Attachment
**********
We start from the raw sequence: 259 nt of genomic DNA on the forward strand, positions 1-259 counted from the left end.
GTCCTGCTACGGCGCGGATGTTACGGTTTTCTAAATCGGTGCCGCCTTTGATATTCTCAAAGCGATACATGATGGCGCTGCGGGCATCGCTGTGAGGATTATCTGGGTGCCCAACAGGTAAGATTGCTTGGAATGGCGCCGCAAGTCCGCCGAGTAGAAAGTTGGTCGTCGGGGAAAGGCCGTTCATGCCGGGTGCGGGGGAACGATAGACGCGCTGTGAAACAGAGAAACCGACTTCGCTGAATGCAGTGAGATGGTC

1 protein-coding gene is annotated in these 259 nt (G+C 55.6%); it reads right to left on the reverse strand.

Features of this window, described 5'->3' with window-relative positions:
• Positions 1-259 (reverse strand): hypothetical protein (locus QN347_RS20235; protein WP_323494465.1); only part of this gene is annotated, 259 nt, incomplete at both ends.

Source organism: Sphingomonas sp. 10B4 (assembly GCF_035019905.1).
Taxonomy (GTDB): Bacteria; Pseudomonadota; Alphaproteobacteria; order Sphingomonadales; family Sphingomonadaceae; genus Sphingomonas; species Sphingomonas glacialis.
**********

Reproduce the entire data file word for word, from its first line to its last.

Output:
We start from the raw sequence: 259 nt of genomic DNA on the forward strand, positions 1-259 counted from the left end.
GTCCTGCTACGGCGCGGATGTTACGGTTTTCTAAATCGGTGCCGCCTTTGATATTCTCAAAGCGATACATGATGGCGCTGCGGGCATCGCTGTGAGGATTATCTGGGTGCCCAACAGGTAAGATTGCTTGGAATGGCGCCGCAAGTCCGCCGAGTAGAAAGTTGGTCGTCGGGGAAAGGCCGTTCATGCCGGGTGCGGGGGAACGATAGACGCGCTGTGAAACAGAGAAACCGACTTCGCTGAATGCAGTGAGATGGTC

1 protein-coding gene is annotated in these 259 nt (G+C 55.6%); it reads right to left on the reverse strand.

Features of this window, described 5'->3' with window-relative positions:
• Positions 1-259 (reverse strand): hypothetical protein (locus QN347_RS20235; protein WP_323494465.1); only part of this gene is annotated, 259 nt, incomplete at both ends.

Source organism: Sphingomonas sp. 10B4 (assembly GCF_035019905.1).
Taxonomy (GTDB): Bacteria; Pseudomonadota; Alphaproteobacteria; order Sphingomonadales; family Sphingomonadaceae; genus Sphingomonas; species Sphingomonas glacialis.